We had a blizzard yesterday evening and all night, but only 1" of snow out of it.
                          Was 16F this morning, ice to break in water tanks.

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                          • #33
                            It hasn’t been too bad in the Mid-Atlantic so far. We’ve only had a handful of truly freezing temps at night, very moderate rain totals, and it’s even been rather warm the past few weeks (set a record high today). My little herd has been more interested in whatever grass is growing than in hay, which I don’t mind a bit. As someone else mentioned, I haven’t had the “Why do I do this?” thoughts yet.

                            I keep waiting for the other shoe to drop—blizzard? Flooding rainfall? Nor’easter blowing 50 mph off the ocean right around freezing? I hope not. But, at least it’s almost mid-January. Usually by the end of February/beginning of March, we’ve had a few days promising spring and the horses start to leave their hay for grass sprouting up.

                            If some major winter weather crops up in the forecast, I will take several days’ worth of hay out of the hay shed into the feed room along with a plastic sled to transport it out to the pasture. I’ll fill all my hay bags and have them at the ready for any prolonged indoor stays. That’s rare, though.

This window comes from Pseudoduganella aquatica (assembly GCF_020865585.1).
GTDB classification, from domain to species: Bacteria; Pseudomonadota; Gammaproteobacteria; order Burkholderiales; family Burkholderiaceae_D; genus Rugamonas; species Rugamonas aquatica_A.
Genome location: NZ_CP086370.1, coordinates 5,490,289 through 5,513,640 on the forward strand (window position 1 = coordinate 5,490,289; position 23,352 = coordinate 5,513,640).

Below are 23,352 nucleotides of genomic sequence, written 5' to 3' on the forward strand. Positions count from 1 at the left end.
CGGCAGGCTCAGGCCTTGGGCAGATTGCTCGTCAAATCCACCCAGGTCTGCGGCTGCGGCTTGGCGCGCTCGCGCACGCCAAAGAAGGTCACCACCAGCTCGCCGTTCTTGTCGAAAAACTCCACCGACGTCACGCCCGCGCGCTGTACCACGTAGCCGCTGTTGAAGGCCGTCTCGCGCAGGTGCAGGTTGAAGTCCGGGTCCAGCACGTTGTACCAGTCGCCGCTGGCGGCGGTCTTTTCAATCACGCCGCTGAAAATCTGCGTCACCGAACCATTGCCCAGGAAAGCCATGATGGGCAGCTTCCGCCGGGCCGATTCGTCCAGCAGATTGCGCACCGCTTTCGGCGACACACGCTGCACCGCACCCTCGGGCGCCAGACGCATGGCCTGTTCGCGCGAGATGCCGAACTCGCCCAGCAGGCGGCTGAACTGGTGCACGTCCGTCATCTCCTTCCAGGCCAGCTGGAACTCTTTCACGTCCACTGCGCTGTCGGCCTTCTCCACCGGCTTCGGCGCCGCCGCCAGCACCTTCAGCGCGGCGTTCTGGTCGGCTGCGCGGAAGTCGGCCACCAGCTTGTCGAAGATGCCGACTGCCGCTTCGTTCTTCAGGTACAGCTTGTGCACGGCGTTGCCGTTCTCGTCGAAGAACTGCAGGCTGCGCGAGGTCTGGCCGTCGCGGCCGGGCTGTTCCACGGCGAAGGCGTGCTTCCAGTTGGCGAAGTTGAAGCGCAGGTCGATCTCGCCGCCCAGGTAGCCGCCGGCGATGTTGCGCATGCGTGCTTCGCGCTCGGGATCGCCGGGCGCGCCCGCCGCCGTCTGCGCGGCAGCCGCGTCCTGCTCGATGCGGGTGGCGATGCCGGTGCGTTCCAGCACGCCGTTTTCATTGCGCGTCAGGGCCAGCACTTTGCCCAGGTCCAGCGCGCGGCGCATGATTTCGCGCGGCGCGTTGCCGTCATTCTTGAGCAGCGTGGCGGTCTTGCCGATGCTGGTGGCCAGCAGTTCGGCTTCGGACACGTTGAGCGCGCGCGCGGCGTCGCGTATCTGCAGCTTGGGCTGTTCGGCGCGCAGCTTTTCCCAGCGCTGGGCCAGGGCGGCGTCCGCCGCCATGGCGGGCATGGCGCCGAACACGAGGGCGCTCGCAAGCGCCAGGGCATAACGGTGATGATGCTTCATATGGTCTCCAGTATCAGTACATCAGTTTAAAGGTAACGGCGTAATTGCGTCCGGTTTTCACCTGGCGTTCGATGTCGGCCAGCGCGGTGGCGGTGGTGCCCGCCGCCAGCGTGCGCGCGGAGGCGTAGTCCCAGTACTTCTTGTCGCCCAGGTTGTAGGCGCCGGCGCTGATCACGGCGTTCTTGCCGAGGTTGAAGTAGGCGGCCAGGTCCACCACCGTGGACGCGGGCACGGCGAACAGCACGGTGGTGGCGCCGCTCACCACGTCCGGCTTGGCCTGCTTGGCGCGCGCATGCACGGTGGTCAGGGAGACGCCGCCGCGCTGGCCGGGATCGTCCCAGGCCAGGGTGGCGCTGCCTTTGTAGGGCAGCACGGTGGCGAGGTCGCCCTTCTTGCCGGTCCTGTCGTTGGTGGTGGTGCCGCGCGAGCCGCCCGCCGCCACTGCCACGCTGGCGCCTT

For now, my fingers are crossed. With every nice day, I think, “We’re one day closer to spring.”
                            "We need a pinned ears icon." -MysticOakRanch

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                            • #34
                              Originally posted by Melissa.Van Doren View Post
                              I moved South.
                              We moved south too, I honestly thought I would miss the winter but when I see all my friends posting pictures of beautiful snowy fields I’m just glad to not be there.

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                              • #35
                                Originally posted by Mango20 View Post
                                One year, I'd like to try filling the barn with a year's worth of hay instead of picking it up one pickup truck load at a time all winter. Right now I'm down to about a week's worth of hay so have to stress over finding the right weather/footing and hay guy availability to get the next load in.